Yurikuma Arashi practically telegraphs the fact that it features queer relationships (the word “yuri” is in the name and it translates to “Lily Bear Storm”). But you wouldn’t expect that from its premise: alien bears who eat human flesh have invaded Earth, and society has responded by building a wall, Attack on Titan-style, in a bid to keep them away.
The series follows a student named Kureha, whose mother’s life was stolen away by one of these bloodthirsty bears. She ends up finding love, despite being bullied at school for being different, with a classmate named Sumika.
When she loses Sumika to the bears as well, she’s distraught–but finds a bright side with a bear disguised as a human. The entirety of the show revolves around Kureha working to deal with feeling ostracized by her classmates, something queer individuals unfortunately often experience.
But in a positive manner, it allows her to explore a relationship with another girl–in a way she would never have expected, and neither would viewers. It’s a colorful yet sometimes obtuse series, but it’s all about queer characters in the end. Plus, you have to expect greatness when it’s coming from the creator of Revolutionary Girl Utena.
Izetta: The Last Witch
Izetta: The Last Witch takes place during an alternate-reality World War II, though that’s not quite what’s happening in this story.
Finé, the princess of the land of Eylstadt, is having difficulty protecting her country from the advancing troops of Germania. She can’t do it alone, so she ends up calling on her friend Izetta, the last witch on Earth. While the story is set against the backdrop of a wartime scenario, it wastes no time reminding us that both female protagonists care deeply about each other.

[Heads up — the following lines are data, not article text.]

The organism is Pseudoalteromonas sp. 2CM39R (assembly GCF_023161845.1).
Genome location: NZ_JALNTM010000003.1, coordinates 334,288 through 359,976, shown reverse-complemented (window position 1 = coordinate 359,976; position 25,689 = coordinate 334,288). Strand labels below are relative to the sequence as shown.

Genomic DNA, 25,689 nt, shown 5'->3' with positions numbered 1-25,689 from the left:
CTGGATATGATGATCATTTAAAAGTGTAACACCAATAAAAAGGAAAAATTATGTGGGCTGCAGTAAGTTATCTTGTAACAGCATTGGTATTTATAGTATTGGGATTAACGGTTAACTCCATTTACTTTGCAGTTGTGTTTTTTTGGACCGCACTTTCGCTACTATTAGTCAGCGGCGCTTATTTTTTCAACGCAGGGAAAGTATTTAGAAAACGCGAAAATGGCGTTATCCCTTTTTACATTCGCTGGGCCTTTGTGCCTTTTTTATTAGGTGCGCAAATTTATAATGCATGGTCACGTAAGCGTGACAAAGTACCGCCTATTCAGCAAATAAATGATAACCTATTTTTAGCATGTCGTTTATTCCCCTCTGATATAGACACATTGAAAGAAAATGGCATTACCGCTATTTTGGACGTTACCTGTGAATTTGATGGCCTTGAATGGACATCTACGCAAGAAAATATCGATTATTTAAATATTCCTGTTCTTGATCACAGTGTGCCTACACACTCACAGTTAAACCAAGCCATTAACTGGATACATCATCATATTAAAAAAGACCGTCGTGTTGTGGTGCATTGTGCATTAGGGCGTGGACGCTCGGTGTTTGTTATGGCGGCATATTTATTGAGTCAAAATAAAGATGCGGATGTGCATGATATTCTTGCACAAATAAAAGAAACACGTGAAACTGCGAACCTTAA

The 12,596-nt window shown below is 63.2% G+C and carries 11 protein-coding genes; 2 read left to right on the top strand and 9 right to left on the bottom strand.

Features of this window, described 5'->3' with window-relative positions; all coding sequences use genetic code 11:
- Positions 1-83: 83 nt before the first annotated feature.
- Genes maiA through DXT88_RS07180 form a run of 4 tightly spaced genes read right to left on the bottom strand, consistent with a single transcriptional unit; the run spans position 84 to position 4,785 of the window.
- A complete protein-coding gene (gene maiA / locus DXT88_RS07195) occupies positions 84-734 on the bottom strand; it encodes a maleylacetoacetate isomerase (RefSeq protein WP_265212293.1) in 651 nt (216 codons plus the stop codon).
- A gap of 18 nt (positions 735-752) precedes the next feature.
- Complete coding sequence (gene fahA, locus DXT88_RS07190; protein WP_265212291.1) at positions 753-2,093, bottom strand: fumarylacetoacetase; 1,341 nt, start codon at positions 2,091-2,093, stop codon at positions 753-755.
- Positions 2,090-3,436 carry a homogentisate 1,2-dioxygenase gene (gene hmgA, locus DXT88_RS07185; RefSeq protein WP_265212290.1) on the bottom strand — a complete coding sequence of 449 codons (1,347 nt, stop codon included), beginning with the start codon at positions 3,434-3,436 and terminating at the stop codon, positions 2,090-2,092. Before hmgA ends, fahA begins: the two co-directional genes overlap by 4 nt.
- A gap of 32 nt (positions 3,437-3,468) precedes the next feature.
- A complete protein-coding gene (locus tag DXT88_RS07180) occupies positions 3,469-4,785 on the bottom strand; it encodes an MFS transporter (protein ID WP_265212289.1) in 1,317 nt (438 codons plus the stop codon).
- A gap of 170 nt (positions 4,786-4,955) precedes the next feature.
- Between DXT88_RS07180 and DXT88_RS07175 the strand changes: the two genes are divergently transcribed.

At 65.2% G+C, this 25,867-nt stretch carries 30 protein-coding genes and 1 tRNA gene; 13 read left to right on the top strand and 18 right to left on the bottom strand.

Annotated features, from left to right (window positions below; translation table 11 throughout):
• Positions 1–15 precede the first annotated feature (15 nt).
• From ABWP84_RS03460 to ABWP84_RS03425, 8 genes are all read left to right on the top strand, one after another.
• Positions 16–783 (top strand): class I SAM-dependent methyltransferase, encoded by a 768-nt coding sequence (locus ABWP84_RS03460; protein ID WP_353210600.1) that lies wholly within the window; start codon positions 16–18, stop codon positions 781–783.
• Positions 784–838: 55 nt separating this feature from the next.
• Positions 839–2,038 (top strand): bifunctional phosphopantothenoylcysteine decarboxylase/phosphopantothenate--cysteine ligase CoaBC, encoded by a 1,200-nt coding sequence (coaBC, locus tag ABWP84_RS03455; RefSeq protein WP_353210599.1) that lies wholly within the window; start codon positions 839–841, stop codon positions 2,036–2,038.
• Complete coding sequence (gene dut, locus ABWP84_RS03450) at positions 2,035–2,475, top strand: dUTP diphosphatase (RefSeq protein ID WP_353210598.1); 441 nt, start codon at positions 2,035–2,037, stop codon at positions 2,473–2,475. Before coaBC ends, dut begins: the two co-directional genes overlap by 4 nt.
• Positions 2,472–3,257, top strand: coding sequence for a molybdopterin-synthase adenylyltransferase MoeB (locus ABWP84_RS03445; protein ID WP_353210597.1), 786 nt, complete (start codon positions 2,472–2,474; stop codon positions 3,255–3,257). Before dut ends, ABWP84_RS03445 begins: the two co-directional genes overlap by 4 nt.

Izetta would do absolutely anything for her princess, and demonstrates this at every turn. It wouldn’t be immediately obvious that you’d see this type of relationship in an anime focusing on a war, but the pair are so beautiful together as they spend time snuggling, airing their feelings, and having each other’s backs that it feels like it was practically built as a salve for queer audiences looking for a show that reflects just how it feels to be so shy around your crush you can barely speak to them sometimes, yet you have their back always.
The series citrus does ensure viewers know about the queer goodness it’s about to get into, but given the fact that the protagonists are new stepsisters, it may not be immediately obvious that they’re the ones in the relationship the series is promoting.
And while it’s certainly a complex situation, and some of the series’ content is problematic and controversial, it offers a compelling look at love blossoming between two students.
Yuzu Aihara breaks all the rules, while schoolmate Mei is a stickler who won’t tolerate disobedience. What happens next when they clash at school? In this situation, opposites attract. The two begin living together as sisters (a surprise which comes out of nowhere), but they still have to grapple with their feelings for each other, and that’s easier said than done.
In this case, the series featuring a lesbian relationship isn’t the part that’s hard to decipher, but how in the world it could potentially play out. That’s going to be one puzzle you won’t figure out anytime soon–plus, there’s even a manga sequel!
If you’re looking for something to settle in with for a cozy Pride weekend, why not spend some time with one of these great shows? You may end up coming away with a new favorite.